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3-methylcrotonyl-CoA carboxylase deficiency
(often shortened to 3-MCC deficiency)
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Reviewed October 2008
What is 3-MCC deficiency?
3-methylcrotonyl-CoA carboxylase deficiency (also known as 3-MCC deficiency) is an inherited disorder in which the body is unable to process certain proteins properly. People with this disorder have a shortage of an enzyme that helps break down proteins containing a particular building block (amino acid) called leucine.
Infants with 3-MCC deficiency appear normal at birth but usually develop signs and symptoms in infancy or early childhood. The characteristic features of this condition, which can range from mild to life-threatening, include feeding difficulties, recurrent episodes of vomiting and diarrhea, excessive tiredness (lethargy), and weak muscle tone (hypotonia). If untreated, this disorder can lead to delayed development, seizures, and coma. Many of these complications can be prevented with early detection and lifelong management with a low-protein diet and appropriate supplements. Some people with gene mutations that cause 3-MCC deficiency never experience any signs or symptoms of the condition.
The characteristic features of 3-MCC deficiency are similar to those of Reye syndrome, a severe disorder that develops in children while they appear to be recovering from viral infections such as chicken pox or flu. Most cases of Reye syndrome are associated with the use of aspirin during these viral infections.
How common is 3-MCC deficiency?
This condition is detected in an estimated 1 in 36,000 newborns worldwide.
What genes are related to 3-MCC deficiency?
Mutations in the MCCC1 or MCCC2 gene can cause 3-MCC deficiency. These two genes provide instructions for making different parts (subunits) of an enzyme called 3-methylcrotonyl-coenzyme A carboxylase (3-MCC). This enzyme plays a critical role in breaking down proteins obtained from the diet. Specifically, 3-MCC is responsible for the fourth step in processing leucine, an amino acid that is part of many proteins.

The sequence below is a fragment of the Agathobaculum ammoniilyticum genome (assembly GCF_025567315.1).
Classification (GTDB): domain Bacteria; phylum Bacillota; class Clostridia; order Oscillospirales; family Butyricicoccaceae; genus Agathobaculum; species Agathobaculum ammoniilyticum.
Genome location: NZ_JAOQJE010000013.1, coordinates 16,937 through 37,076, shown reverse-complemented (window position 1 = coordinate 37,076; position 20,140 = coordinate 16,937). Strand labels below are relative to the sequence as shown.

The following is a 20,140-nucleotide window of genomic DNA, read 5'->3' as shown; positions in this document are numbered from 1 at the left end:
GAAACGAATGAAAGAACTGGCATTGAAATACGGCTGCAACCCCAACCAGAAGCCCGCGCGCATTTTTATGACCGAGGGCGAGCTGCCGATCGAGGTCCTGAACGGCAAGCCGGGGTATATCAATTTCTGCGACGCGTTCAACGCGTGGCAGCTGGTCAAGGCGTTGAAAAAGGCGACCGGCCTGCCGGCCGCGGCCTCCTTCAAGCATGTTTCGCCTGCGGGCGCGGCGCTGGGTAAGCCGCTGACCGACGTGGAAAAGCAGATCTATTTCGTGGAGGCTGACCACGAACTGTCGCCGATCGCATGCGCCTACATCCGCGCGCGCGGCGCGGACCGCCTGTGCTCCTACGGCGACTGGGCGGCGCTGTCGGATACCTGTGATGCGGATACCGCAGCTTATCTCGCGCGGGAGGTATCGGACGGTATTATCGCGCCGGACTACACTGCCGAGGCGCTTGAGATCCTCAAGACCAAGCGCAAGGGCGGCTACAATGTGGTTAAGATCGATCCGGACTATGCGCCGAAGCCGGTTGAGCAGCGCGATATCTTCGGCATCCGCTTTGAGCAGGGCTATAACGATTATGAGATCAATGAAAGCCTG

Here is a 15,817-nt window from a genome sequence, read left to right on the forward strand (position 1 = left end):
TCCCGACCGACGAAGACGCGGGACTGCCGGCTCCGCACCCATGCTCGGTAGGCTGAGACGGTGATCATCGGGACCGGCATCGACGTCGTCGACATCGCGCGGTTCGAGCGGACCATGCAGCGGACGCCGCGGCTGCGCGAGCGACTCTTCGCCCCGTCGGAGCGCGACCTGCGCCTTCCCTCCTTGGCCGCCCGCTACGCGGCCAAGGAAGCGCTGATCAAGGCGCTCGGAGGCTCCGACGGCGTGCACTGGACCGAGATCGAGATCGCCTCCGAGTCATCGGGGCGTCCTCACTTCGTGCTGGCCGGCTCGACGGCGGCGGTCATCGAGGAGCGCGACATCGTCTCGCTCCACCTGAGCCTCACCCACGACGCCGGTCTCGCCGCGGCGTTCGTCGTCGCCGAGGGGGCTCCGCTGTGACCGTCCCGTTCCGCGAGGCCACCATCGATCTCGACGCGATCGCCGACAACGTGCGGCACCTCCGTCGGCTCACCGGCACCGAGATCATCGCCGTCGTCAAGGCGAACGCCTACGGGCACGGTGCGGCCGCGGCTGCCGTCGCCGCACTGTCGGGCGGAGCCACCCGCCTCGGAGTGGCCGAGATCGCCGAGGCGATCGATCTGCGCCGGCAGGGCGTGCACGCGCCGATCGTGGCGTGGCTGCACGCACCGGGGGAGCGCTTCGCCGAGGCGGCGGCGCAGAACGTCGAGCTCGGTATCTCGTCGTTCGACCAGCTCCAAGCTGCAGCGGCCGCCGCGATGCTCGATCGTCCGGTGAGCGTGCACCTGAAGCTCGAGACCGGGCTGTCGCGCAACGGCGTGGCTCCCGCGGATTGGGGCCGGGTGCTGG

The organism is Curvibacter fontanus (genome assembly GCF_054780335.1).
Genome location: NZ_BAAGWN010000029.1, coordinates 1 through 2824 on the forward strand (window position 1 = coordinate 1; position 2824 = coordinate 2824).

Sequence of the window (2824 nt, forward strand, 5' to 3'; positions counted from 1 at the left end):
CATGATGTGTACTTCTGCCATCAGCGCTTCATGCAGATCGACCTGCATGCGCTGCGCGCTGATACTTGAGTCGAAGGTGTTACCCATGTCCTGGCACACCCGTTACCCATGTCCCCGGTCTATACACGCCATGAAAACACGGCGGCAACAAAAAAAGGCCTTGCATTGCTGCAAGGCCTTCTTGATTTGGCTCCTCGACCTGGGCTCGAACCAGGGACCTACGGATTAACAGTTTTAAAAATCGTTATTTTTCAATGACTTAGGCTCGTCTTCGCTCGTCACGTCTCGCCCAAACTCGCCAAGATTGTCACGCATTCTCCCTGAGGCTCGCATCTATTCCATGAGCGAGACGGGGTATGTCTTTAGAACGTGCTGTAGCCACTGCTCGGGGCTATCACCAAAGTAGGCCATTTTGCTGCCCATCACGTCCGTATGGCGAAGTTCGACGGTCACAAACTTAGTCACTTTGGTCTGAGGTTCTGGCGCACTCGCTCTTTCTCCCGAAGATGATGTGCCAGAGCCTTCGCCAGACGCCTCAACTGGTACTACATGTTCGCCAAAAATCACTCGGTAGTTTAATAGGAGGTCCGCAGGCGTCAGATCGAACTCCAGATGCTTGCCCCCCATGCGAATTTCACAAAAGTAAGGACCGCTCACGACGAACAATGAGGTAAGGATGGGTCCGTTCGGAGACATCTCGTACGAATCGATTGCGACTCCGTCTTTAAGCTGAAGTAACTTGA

Mutations in the MCCC1 or MCCC2 gene reduce or eliminate the activity of 3-MCC, preventing the body from processing leucine properly. As a result, toxic byproducts of leucine processing build up to harmful levels, which can damage the brain. This damage underlies the signs and symptoms of 3-MCC deficiency.
How do people inherit 3-MCC deficiency?
This condition is inherited in an autosomal recessive pattern, which means both copies of the gene in each cell have mutations. The parents of an individual with an autosomal recessive condition each carry one copy of the mutated gene, but they typically do not show signs and symptoms of the condition.
Where can I find information about diagnosis or management of 3-MCC deficiency?
These resources address the diagnosis or management of 3-MCC deficiency and may include treatment providers.
General information about the diagnosis and management of genetic conditions is available in the Handbook. Read more about genetic testing, particularly the difference between clinical tests and research tests.
To locate a healthcare provider, see How can I find a genetics professional in my area? in the Handbook.
Where can I find additional information about 3-MCC deficiency?
You may find the following resources about 3-MCC deficiency helpful. These materials are written for the general public.
You may also be interested in these resources, which are designed for healthcare professionals and researchers.
What other names do people use for 3-MCC deficiency?
What if I still have specific questions about 3-MCC deficiency?
Where can I find general information about genetic conditions?
The Handbook provides basic information about genetics in clear language.
These links provide additional genetics resources that may be useful.
What glossary definitions help with understanding 3-MCC deficiency?
amino acid ; autosomal ; autosomal recessive ; carboxylase ; cell ; CoA ; coenzyme A ; coma ; deficiency ; enzyme ; gene ; hypotonia ; inherited ; lethargy ; leucine ; metabolism ; muscle tone ; newborn screening ; protein ; recessive ; screening ; syndrome ; toxic
You may find definitions for these and many other terms in the Genetics Home Reference Glossary.
See also Understanding Medical Terminology.
References (5 links)
The resources on this site should not be used as a substitute for professional medical care or advice. Users seeking information about a personal genetic disease, syndrome, or condition should consult with a qualified healthcare professional. See How can I find a genetics professional in my area? in the Handbook.